Sunday, January 11, 2009

Yelling (or bombing) never reconciled anything

Maybe it's me but it looks like atheists are becoming downright evangelical. If they’re not careful, they might start haranguing and threatening us believers if we don’t see things their way. Oops. Maybe they already are. But right now, they rely mostly to sarcasm and condescension. But before you know it, they’ll be acting downright religious. One atheist has even resorted to mass-marketing.

Last week, an television writer who is also an atheist decided to buy advertising on London double-decker buses. The ads rolled out last week. The text says:
There is probably no God.
Now stop worrying and enjoy your life.
Well, you can be shocked, if you want, but we did this to ourselves. The creator of the atheist (or more accurately, the agnostic) bus ads, Ariane Sherine, said she decided to do this in response to another national ad campaign last June by a network of evangelical Christian groups. They also put evangelistic signs on buses and the underground. Evidently the ads, web sites and toll-free phone numbers all warned unbelievers that they were going to hell for their sins.

At least that’s what Ms. Sherine says she heard. I don’t know because the offending ads aren’t on the internet. But it would not surprise me. Christians often fall back on threats of hell or fear of death or fear of the unknown or anxiety about change all in an attempt to get people to sign up and follow the King of Peace.

I remember a New Yorker cartoon that showed something like an Aztec temple. You know: a pyramid with the steps and a big altar of sacrifice shaped like a skull. Two guys in feathered headdresses and medals are sitting next to each other with the chins in the hands. One says to the other: “I wonder why we aren’t getting new converts?”

The competing London bus ads show us that not only did threats and manipulation in the name of the Gospel not work, it provoked exactly the opposite response! The lesson here is that you don’t change people’s minds by yelling at them.

But it could be worse. Just as we cannot change peoples minds by yelling at them, neither can we bomb or terrorize our way to peace—as we are learning once again in Gaza. Have you ever noticed that when people’s safety is directly threatened they become more hardened and more determined? The Israelis know that every car bomb and every missile only hardens their resolve and yet they try to bomb their way to peace. Our Presiding Bishop, Katharine Jefferts Schori, said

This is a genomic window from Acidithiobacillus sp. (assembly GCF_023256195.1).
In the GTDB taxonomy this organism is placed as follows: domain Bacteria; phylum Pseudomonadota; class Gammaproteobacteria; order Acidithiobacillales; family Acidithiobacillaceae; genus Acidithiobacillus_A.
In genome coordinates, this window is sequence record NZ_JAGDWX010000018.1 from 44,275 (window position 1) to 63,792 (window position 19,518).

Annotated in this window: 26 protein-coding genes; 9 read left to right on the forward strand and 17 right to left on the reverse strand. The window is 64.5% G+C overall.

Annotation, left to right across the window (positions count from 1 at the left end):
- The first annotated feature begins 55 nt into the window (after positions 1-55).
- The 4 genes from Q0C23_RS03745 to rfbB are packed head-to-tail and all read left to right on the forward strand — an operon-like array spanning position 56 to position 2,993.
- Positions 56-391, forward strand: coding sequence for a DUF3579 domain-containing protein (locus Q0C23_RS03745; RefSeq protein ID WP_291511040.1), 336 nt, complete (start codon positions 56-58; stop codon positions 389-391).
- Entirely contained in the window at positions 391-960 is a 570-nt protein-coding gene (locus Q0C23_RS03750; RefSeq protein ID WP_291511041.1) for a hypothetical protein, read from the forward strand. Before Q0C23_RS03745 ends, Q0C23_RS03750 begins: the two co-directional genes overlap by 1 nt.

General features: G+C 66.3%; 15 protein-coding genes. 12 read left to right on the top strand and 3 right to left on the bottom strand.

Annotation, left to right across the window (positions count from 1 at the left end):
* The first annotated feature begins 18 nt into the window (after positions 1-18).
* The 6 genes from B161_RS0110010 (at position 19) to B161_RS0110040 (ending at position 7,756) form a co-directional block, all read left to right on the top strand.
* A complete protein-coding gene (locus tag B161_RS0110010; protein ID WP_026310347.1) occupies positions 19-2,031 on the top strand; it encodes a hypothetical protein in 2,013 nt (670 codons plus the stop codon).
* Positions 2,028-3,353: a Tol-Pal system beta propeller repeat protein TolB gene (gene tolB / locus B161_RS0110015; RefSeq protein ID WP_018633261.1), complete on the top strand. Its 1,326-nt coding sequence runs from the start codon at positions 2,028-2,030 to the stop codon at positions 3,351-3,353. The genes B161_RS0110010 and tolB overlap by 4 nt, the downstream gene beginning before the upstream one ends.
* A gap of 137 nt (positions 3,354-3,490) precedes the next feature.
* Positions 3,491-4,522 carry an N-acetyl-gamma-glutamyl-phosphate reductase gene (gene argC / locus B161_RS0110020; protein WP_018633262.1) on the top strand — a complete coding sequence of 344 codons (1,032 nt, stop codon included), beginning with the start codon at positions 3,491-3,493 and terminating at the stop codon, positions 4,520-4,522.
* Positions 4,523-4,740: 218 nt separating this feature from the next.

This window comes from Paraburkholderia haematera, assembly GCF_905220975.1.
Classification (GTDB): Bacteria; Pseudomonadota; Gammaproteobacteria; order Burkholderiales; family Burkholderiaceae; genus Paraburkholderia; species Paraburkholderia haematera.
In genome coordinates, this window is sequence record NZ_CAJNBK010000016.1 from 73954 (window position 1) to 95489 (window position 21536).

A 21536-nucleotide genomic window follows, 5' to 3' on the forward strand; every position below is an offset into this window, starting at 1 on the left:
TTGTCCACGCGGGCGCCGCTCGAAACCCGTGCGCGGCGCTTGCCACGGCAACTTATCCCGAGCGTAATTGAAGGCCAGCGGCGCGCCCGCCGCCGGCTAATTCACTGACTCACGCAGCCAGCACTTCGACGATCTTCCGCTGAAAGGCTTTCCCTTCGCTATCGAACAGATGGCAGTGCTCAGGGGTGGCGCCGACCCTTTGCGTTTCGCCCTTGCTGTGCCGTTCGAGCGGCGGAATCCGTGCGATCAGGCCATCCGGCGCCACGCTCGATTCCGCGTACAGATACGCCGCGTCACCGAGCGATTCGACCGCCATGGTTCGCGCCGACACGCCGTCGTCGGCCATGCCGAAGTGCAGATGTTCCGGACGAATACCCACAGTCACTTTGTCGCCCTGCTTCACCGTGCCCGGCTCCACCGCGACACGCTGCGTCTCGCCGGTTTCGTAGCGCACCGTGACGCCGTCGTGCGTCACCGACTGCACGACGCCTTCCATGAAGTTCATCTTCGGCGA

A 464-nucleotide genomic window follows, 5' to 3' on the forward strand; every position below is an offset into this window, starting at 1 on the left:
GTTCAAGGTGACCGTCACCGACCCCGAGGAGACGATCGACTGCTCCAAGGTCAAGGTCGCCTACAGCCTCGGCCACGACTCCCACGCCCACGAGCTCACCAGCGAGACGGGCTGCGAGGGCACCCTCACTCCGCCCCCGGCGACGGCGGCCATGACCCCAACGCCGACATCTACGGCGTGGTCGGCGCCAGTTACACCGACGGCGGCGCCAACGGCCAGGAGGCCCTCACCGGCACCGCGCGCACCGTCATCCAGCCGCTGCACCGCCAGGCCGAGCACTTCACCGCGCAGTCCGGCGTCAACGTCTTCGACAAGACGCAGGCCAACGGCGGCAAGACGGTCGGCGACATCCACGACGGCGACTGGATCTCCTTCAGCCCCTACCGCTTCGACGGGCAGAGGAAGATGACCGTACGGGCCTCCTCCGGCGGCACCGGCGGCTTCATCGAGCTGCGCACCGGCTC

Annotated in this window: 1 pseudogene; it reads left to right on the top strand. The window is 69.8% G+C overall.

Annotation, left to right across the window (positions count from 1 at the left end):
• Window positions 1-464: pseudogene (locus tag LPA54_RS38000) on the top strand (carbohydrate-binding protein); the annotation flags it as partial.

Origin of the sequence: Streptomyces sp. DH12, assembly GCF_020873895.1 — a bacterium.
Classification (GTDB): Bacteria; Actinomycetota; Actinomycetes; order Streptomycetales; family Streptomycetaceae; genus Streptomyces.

Mohandas Gandhi and Martin Luther King, Jr. reminded the world that “an eye for an eye soon leaves the whole world blind.” May we seek to end this blinding violence.
She echoes the Bishops, Patriarchs and heads of Christian churches in Jerusalem who say:
We believe that the continuation of this bloodshed and violence will not lead to peace and justice but breed more hatred and hostility -- and thus continued confrontation between the two peoples.
And they ought to know. They live there and if anyone is caught in crossfire between dueling religions and nationalisms, it is the Christians of Palestine.

But there is another way and will be shown this way again and again during the season after the Epiphany. This is the season when we discover again how people first came to know that Jesus is the Christ, the Son of the Living God.

Over the next several Sundays, we will hear of Jesus calling disciples by name and showing that he knows the needs of their hearts. Jesus will encounter evil face to face and cast it out of people who were thought to be condemned to it. Jesus will heal the sick and care for those who unclean, even forgiving their sins. At last we hear how the disciples began to understand the divinity in Jesus on the mountaintop is directly connected to the mercy and love of God shown in how Jesus was with all kinds of people.